| A house built at a landslide-prone area on Garbhanga hill.
Telegraph picture |
Guwahati, July 20: The Guwahati Metropolitan Development Authority (GMDA) will implement a project in the city’s Garbhanga hill for scientific management of rainwater that gushes down the hill in monsoon triggering landslides and choking drains with silt.
Siltation in the drains by sediments carried by rainwater from the hill has been identified as one of the major causes of waterlogging in the city.
The scheme, at an expenditure of Rs 4.31 crore, will be implemented by the GMDA with technical support from IIT Guwahati and Shristie, a city-based civil engineering firm, as a pilot project. Around 150 families that reside on an area of 18 hectares of land at Garbhanga hill behind the Games Village will be benefited.
The project will lay emphasis on plantation in the hills, developing efficient drainage system, putting up structures to check speed of water movement and rainwater harvesting without making any changes of the existing structures (like houses) so that the area will not be exposed to onslaught triggered by rainwater during monsoon.
The project, claimed to be the first of its kind in the country, has been seen as an important stride towards protecting the city from flash floods. Nine people were killed in landslide, electrocution and drowning last month when torrential rain lashed the city forcing the district administration to launch a massive eviction drive to free natural water channels from encroachers.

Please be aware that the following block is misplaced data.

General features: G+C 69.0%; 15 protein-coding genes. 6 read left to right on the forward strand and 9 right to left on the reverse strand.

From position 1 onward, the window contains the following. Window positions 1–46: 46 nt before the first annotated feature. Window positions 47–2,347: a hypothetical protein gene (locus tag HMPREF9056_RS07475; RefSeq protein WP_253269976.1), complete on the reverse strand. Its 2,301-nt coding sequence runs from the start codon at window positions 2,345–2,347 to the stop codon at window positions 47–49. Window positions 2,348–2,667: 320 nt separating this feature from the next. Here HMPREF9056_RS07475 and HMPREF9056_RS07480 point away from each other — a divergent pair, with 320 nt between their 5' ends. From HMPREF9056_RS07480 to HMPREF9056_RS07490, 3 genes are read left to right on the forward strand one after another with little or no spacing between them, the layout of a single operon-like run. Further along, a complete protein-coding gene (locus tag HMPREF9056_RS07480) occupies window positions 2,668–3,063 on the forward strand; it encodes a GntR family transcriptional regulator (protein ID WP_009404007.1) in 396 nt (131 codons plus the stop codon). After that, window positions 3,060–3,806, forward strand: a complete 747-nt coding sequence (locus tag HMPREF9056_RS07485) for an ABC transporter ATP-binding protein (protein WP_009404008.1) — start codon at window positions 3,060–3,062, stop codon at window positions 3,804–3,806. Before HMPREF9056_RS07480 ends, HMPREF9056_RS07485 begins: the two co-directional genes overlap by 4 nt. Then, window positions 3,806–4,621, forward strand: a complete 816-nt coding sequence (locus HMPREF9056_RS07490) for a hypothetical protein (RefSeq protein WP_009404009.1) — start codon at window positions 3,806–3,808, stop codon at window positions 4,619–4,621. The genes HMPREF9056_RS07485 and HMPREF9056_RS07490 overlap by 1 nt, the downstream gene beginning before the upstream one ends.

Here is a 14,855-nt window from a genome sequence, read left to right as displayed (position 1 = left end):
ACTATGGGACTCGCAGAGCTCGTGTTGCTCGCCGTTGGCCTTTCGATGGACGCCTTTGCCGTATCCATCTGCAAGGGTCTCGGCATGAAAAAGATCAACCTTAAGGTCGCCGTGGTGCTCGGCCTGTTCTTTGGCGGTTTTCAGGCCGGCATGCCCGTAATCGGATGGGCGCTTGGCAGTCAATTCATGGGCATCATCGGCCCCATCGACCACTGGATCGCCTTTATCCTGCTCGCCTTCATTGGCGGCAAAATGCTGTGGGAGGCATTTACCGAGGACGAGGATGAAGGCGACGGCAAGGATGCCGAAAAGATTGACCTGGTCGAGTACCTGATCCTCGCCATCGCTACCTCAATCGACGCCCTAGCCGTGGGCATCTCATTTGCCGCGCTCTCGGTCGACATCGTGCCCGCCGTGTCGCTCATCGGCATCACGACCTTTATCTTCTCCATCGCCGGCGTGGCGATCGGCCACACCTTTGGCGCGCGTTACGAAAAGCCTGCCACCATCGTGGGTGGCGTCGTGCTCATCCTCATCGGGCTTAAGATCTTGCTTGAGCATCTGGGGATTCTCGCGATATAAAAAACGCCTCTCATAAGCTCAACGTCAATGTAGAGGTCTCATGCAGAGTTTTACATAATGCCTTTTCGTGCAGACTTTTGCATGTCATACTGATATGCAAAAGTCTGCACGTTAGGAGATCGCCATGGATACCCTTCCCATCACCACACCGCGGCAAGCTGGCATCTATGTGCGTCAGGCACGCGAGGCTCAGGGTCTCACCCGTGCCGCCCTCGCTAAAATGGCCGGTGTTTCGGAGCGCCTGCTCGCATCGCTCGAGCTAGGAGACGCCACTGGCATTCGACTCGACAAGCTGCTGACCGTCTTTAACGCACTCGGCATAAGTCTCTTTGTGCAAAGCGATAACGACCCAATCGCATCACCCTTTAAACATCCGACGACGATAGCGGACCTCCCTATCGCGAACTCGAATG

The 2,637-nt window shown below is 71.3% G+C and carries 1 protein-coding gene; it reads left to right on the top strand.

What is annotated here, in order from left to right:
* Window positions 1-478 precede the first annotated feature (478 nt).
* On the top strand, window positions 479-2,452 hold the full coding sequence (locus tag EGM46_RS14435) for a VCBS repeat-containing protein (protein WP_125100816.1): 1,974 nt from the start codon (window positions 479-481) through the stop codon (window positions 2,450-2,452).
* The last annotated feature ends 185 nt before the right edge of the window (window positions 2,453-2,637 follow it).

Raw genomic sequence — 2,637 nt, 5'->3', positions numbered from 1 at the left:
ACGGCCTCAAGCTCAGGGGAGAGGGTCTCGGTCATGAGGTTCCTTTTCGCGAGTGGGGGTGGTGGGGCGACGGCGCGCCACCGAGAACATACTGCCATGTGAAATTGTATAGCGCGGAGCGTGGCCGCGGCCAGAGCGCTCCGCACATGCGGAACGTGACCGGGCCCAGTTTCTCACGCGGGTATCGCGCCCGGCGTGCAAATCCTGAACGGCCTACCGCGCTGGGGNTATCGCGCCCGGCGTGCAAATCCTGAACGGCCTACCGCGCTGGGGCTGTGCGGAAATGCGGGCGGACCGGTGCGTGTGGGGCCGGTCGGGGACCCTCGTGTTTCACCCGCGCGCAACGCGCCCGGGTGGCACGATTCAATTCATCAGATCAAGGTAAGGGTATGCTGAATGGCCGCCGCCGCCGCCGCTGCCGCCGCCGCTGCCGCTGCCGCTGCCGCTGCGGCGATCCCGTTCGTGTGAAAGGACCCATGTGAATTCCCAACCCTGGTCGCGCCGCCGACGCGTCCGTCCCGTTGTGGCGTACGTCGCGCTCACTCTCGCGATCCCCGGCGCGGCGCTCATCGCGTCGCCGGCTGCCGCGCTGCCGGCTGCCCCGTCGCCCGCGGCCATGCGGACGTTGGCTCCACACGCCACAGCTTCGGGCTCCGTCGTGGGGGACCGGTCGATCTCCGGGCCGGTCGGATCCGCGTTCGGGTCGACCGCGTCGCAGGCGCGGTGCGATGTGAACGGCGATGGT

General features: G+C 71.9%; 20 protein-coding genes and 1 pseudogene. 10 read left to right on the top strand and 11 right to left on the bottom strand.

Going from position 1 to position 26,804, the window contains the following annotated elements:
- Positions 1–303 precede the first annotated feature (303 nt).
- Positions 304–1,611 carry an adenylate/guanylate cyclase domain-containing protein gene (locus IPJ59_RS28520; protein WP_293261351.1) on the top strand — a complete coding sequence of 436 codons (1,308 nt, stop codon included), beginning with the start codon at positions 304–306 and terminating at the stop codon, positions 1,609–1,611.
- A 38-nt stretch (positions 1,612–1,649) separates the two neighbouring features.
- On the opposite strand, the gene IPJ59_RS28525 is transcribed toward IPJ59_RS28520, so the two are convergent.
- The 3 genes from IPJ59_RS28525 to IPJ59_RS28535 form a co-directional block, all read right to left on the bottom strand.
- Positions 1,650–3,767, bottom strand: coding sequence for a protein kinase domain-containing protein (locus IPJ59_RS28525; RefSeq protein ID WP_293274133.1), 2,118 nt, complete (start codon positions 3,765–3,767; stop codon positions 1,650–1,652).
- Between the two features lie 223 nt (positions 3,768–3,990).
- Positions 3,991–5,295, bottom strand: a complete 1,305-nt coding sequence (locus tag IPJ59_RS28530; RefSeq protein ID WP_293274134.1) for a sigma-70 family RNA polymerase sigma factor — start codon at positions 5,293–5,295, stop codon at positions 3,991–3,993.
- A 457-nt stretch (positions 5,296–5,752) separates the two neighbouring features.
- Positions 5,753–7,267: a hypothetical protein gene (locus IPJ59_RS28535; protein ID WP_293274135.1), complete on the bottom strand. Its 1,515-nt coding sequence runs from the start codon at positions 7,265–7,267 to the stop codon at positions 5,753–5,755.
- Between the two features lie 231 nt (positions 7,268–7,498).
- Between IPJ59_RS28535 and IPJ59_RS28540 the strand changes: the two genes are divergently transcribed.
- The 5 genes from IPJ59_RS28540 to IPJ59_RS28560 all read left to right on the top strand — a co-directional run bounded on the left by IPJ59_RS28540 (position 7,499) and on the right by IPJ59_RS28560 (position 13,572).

Landslides take place in many areas of the city during heavy rain which experts attribute to mostly haphazard settlement on the hills.
“As people have already settled in the hill we cannot ask them to vacate the area. Plantation has been given paramount importance in the project because it is a practical way of checking the speed of water flow from the hill and their sediment-carrying capacity. Perforated blocks will be used on the roads to prevent the water from turning muddy. A reservoir will be set up below the hill to collect sediments coming with the rainwater to prevent them from entering the major drains of the city,” said Arup Kumar Sarma, a professor of the civil engineering department of IIT Guwahati who has visualised the concept.
IIT Guwahati with funding of ministry of urban development established a centre of excellence for “Integrated land use planning and water resource management” in 2008 with Sarma as its principal investigator.
The project was an outcome of the Centre’s initiative. Local people will be involved in the execution of the project which is expected to be completed by March next year.
Sarma said various departments of the state government like the forest department and soil conservation department will be required to be involved for successful implementation of the project.
Shristie has prepared the detailed project report based on a conceptual report of IIT Guwahati. “The project will undertake works to make people feel like living with the nature,” said J.N. Khataniar, who heads Shristie. An awareness meeting was organised at Garbhanga today where residents of the area were told about the project. “It will be nice if the project, as explained to us, is executed properly,” said a resident.